Temporal trends in the Journal Diversity Index

Warning: astonishingly trivial

Three weeks ago I showed you my Journal Life List, and I invented the Journal Diversity Index (J/P, where my P papers have appeared in J different journals).  A lot of you liked that and calculated your own JDIs, and I don’t know that we learned anything profound, but it was fun and there’s nothing wrong with that.

But I can never leave well enough alone.

A few folks pointed out that when you publish your first paper, your JDI has to be 1.0 (one paper, one journal).  That’s true!  A few more suggested that as a consequence, your JDI should only decline through your career. That isn’t strictly true, although it’s a tempting mistake.  But it got me wondering about the temporal trend in my JDI, and since I had the data and a graphing package (not R, in case you’re wondering), off I went.  Here’s the result: my JDI from the date of my 1st publication to my most recent (69th, omitting monographs, book chapters, and nonreviewed contributions).  My data are in blue, bounded by the theoretical upper and lower limits in grey (1.0 and 1/P, respectively).

The overall trend in my JDI is indeed downward, but there’s more to the pattern than that.  To start off, my JDI stayed at 1.0 for what seems to me a remarkably long time (through my first 13 publications*).  Then the downward trend started, although it was punctuated by several apparent increasing runs.  I thought those increases would be associated with shifts in my research program – I’ve had quite a few.  But they aren’t; they seem to be nothing more than chance (just like most streaks in sports).  Humans are really good at seeing pattern when it isn’t really there, which is why we need inferential statistics.  While I haven’t done a runs test on my JDI data, I’m pretty sure one would fail to detect significant runs up or down.  Finally, around publication #40, my JDI flattened out; since then it’s ticked up or down a little but stayed between 0.6 and 0.65.

That long period of JDI stasis interests me, because of the suggestion I mentioned that JDI should always trend down.  Of course, if you publish enough papers, it has to.  If there are about 30,000 scientific journals being published**, then once I’ve published 30,000 papers I have no choice but to repeat.  In practice, of course, nobody will ever exhaust all the journals.  That means the temporal movement of your JDI will reflect three factors:

  • the increasing pool of journals in your discipline already on your life list, which makes it harder and harder to submit to a journal not already represented, and hence tends to push JDI down;
  • the advent of new journals, which (assuming that you publish in them) tends to push JDI up; and
  • your disciplinary drift, as you move to new projects in new study systems and new subdisciplines, which gives access to previously unavailable journals and so also tends to push JDI up.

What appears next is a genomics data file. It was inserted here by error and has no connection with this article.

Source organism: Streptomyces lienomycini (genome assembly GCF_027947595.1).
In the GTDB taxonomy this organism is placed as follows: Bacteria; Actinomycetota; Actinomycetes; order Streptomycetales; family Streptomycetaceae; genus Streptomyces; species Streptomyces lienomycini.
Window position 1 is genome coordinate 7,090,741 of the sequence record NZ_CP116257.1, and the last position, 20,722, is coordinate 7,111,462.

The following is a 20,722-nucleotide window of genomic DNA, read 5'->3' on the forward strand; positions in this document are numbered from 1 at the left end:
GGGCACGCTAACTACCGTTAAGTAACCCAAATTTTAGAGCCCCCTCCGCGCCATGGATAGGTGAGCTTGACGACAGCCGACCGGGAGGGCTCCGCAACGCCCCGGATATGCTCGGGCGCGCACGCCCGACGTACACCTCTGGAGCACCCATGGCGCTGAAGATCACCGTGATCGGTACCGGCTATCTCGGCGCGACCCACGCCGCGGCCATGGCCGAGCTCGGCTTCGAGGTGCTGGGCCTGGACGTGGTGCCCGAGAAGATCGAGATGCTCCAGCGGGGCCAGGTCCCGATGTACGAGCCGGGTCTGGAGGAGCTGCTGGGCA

At least in my case, the combination of new journals and a limited academic attention span have been plenty to balance any tendency towards saturation in my journal life list.

OK, what have we learned today?  That JDI needn’t decline monotonically; that JDI can (and I hypothesize tends to) reach a quasi-steady state, but that it takes quite a while to do so; and (mostly) that when I tag a post “Warning: astonishingly trivial”, I’m not kidding. Sorry about that.

© Stephen Heard  August 29, 2017


*^Can anyone beat my record?  I mean, it isn’t a competition or anything.  Unless I win 🙂

**^This is a guess.  There were about 28,000 in 2014, not counting the thousands of fake journals, but I haven’t been able to find more recent stats.

 

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3 thoughts on “Temporal trends in the Journal Diversity Index

  1. Pavel Dodonov

    Damn you, Stephen, you just made me waste twenty minutes of my life to make my own plot.
    😛
    But I’m curious, do you know the order of your papers as well as the years and journals they were published in? And is it the order of acceptance or of publication? Some journals take a long, long time to publish a paper once it’s been accepted.
    I don’t remember the order my papers came out, just the years, so I calculated JDI per year since my first paper in 2011: 1.0 – 0.8 – 0.86 – 0.9 – 0.91 – 0.86 – 0.82 – 0.77 (lower bound values of 0.5, 0.2, 0.14, 0.1, 0.09, 0.07, 0.06, 0.05). I have values up to to 2018 because I have a paper that’s been accepted but will probably take a long, long time to become published. In any case, my JDI dropped below 1 at my third, fourth or fifth paper, so you’re in the lead.
    And my comment was even more trivial than your post, sorry for wasting the time of all who read it 🙂

    Like

    Reply
    1. ScientistSeesSquirrel Post author

      The order (within years) is the order they’re listed on my CV, which is the order of acceptance – because when I get final acceptance, my weird little celebration is to immediately add the paper to my CV as “in press”. There might be a case somewhere, where one paper got accepted first but ended up with a later date of publication than another – when the gap between acceptance and print spans year-end. But that would be rare.

      Happy to have wasted time together! 🙂

      Like

      Reply

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